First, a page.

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New Zealand's push for more tourists is putting the spotlight on some of our greatest scenery, but not always for the right reasons.
Freedom camping is again on the radar and the latest focus is on Central Otago, where complaints are increasing about the numbers of people still staying around Lake Dunstan and the predictable overflowing toilets and rubbish bins that eventuate. As well, concern about the health risk orchard workers staying in poorly-equipped camping areas could pose to the region's export fruit industry is very real.
It is an issue that keeps cropping up in Central and wider Otago and one that needs to be dealt with at a national level. Local authorities cannot be expected to deal with the issue when the increase in tourism is being driven by central government.
At present, there seems to be little forward and long-term thinking - the Government continues to increase tourism targets, without an accompanying focus on improving infrastructure.
As the owner of the lakeshore, Land and Information New Zealand (Linz) is responsible for the area around Lake Dunstan. It has a contractor that maintains the areas, including the picnic area at Bendigo, where more than 100 non-self-contained vehicles at a time have sometimes been staying during summer and into autumn.
The Central Otago District Council (CODC) has a freedom-camping policy and works alongside Linz and forwards any complaints it receives, but it has no powers to police areas, and this is where the issue becomes more complex and frustrating for those at the coalface.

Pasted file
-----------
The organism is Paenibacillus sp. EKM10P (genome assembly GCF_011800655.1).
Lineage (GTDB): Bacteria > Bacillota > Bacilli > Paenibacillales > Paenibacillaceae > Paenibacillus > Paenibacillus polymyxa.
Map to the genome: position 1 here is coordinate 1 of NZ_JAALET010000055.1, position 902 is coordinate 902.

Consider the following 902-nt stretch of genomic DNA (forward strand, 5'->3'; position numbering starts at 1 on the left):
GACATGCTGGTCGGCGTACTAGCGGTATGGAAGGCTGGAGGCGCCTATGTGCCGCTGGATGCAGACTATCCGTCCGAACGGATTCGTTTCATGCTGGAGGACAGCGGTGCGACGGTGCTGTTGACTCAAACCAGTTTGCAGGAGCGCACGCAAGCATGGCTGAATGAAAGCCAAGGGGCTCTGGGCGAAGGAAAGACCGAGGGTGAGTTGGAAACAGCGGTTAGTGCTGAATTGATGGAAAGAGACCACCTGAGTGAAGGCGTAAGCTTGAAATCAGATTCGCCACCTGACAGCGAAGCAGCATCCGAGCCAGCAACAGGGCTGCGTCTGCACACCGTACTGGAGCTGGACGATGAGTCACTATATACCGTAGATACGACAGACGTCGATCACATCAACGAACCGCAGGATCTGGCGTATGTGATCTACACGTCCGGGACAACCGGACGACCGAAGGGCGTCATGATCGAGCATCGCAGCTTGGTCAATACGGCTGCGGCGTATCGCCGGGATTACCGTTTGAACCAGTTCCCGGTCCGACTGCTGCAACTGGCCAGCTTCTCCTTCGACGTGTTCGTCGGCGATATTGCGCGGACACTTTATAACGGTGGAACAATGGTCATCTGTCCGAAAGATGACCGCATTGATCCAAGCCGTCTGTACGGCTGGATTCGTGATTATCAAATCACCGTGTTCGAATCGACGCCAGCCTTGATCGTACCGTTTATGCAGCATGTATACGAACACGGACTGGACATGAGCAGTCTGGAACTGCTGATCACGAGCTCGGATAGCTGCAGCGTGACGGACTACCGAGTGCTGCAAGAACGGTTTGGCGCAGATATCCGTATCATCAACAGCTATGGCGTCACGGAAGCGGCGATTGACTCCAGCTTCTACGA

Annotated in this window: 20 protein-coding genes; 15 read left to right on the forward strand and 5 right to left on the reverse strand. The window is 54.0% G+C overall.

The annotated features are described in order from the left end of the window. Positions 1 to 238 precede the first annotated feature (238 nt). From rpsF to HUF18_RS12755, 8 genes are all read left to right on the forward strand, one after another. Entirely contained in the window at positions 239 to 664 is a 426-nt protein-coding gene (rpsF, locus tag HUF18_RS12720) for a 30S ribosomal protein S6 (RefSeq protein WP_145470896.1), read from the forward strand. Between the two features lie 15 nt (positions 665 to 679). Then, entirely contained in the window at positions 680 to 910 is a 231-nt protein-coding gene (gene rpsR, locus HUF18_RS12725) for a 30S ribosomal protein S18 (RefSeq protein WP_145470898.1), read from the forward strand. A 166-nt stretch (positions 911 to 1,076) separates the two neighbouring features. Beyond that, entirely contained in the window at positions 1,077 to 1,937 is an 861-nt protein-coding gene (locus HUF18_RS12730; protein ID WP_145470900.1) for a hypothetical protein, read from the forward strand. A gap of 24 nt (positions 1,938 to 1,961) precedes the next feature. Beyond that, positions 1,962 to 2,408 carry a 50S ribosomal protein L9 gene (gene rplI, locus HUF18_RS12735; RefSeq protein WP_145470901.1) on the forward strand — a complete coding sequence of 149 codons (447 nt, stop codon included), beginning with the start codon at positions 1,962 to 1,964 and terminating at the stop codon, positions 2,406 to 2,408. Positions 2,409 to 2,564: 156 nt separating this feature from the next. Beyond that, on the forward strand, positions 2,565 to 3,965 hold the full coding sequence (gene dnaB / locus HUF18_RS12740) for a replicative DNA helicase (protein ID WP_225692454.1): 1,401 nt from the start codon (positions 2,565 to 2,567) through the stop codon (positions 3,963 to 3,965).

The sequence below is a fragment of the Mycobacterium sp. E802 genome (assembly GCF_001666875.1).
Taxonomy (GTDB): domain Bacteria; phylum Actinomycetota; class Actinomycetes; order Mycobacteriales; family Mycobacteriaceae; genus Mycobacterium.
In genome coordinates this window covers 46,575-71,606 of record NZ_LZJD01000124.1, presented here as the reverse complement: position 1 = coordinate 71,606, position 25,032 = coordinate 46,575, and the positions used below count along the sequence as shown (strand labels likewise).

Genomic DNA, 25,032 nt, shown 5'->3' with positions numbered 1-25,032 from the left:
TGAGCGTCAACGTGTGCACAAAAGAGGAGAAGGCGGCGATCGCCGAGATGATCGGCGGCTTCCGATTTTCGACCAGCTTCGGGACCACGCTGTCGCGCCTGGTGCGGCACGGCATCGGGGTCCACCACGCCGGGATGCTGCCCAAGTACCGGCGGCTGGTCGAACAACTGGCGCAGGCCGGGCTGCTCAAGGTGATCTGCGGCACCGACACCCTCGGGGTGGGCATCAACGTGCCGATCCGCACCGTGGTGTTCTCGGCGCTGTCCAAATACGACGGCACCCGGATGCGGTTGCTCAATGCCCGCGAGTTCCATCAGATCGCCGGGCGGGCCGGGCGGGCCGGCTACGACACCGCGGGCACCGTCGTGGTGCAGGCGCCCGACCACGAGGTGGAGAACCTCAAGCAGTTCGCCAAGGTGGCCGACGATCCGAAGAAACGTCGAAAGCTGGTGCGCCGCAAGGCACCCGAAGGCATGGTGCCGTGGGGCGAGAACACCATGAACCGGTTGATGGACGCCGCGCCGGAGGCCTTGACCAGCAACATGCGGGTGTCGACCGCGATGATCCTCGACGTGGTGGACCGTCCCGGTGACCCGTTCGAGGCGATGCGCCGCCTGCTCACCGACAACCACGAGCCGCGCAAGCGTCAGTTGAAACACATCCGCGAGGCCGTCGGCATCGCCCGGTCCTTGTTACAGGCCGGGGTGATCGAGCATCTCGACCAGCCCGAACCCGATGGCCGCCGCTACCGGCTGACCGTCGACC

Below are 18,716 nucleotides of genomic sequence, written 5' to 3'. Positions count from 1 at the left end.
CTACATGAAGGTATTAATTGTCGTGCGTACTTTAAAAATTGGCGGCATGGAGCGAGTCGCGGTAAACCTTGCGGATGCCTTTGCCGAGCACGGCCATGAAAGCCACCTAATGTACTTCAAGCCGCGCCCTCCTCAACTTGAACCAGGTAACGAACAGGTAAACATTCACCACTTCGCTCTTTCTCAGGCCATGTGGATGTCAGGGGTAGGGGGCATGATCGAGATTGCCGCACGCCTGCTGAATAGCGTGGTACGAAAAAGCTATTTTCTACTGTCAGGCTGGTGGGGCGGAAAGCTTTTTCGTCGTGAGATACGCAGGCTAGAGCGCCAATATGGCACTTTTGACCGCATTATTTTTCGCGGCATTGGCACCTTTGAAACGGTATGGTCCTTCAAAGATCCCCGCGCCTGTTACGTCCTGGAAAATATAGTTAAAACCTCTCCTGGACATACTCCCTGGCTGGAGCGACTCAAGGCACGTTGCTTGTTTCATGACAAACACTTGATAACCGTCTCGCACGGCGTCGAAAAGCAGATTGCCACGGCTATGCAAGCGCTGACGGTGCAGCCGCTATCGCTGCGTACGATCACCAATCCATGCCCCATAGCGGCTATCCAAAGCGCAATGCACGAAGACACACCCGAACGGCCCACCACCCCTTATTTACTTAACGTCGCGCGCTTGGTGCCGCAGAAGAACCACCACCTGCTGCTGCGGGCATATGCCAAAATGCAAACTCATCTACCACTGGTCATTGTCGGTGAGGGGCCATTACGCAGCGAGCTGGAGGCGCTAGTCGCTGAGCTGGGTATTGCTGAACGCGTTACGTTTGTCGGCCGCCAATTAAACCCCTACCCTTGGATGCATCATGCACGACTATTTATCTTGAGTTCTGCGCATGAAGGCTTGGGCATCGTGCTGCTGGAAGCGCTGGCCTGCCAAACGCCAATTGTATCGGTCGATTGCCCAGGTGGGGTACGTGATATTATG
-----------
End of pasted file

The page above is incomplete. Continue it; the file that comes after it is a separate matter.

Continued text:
It is often when the chain of command is unclear, and those in charge are not part of the community they are serving, that problems can arise.
The CODC seems to have acknowledged this by demanding a meeting with Linz.
Central Otago Mayor Tim Cadogan and other council representatives will meet Linz representatives in Alexandra today and it is to be hoped the council will take a strong stance.
Lakeside areas around Central Otago are being defiled and Linz - and some of those camping in designated areas - is making a mockery of the region. Enough is enough. The council needs to demand either more government resourcing to improve camping area facilities, or more policing and maintenance of camping areas, or both.
It is important to note that not all those staying in camping areas are abusing the system. Mr Cadogan has gone a step further than this, saying he dislikes the term freedom camping, which he says is too generic and ''throws everyone in the same boat''.
There are responsible and irresponsible campers, and it is the irresponsible campers that are causing the problems, he says.
The many responsible campers - such as members of the New Zealand Motor Caravan Association and those who travel in self-contained vehicles and respect the rules - are to be commended.
But what of those sleeping in cars who refuse to pay an $8 fee to stay in a Department of Conservation camping area, or $20 or $30 to stay in a formal camping ground? Should New Zealand really be encouraging those who use apps to search for camping areas that are free, and then either ignore rules that say they can only stay in an area for three nights, or skirt the rules by going somewhere else for one night and then back for another three?
Camping in a scenic spot to soak up New Zealand's great outdoors is an important rite of passage for many international travellers, and a valued experience for many New Zealanders, too.
But eventually, all travellers must shower, toilet, cook and wash dishes and clothes.
Few think the solution is to ban freedom camping. But something needs to be done.